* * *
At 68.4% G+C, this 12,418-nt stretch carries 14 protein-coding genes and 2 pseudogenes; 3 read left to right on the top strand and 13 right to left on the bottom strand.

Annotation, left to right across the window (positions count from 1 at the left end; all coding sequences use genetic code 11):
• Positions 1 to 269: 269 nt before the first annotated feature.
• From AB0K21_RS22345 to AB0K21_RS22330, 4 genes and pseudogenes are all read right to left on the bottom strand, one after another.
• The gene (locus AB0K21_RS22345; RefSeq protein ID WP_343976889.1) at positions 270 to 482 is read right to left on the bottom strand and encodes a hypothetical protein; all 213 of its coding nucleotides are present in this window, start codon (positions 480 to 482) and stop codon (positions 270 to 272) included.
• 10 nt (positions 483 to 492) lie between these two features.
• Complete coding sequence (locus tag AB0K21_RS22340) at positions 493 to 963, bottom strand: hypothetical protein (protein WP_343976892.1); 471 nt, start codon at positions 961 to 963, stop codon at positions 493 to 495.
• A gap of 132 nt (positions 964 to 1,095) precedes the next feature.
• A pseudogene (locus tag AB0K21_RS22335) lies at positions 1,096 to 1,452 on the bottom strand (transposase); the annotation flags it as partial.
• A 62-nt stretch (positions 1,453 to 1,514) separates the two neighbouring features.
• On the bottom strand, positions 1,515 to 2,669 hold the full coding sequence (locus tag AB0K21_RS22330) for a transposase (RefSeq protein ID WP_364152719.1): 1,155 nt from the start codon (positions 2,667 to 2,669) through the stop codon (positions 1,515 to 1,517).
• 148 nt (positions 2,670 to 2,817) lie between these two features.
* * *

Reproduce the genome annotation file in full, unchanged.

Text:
At 68.4% G+C, this 12,418-nt stretch carries 14 protein-coding genes and 2 pseudogenes; 3 read left to right on the top strand and 13 right to left on the bottom strand.

Annotation, left to right across the window (positions count from 1 at the left end; all coding sequences use genetic code 11):
• Positions 1 to 269: 269 nt before the first annotated feature.
• From AB0K21_RS22345 to AB0K21_RS22330, 4 genes and pseudogenes are all read right to left on the bottom strand, one after another.
• The gene (locus AB0K21_RS22345; RefSeq protein ID WP_343976889.1) at positions 270 to 482 is read right to left on the bottom strand and encodes a hypothetical protein; all 213 of its coding nucleotides are present in this window, start codon (positions 480 to 482) and stop codon (positions 270 to 272) included.
• 10 nt (positions 483 to 492) lie between these two features.
• Complete coding sequence (locus tag AB0K21_RS22340) at positions 493 to 963, bottom strand: hypothetical protein (protein WP_343976892.1); 471 nt, start codon at positions 961 to 963, stop codon at positions 493 to 495.
• A gap of 132 nt (positions 964 to 1,095) precedes the next feature.
• A pseudogene (locus tag AB0K21_RS22335) lies at positions 1,096 to 1,452 on the bottom strand (transposase); the annotation flags it as partial.
• A 62-nt stretch (positions 1,453 to 1,514) separates the two neighbouring features.
• On the bottom strand, positions 1,515 to 2,669 hold the full coding sequence (locus tag AB0K21_RS22330) for a transposase (RefSeq protein ID WP_364152719.1): 1,155 nt from the start codon (positions 2,667 to 2,669) through the stop codon (positions 1,515 to 1,517).
• 148 nt (positions 2,670 to 2,817) lie between these two features.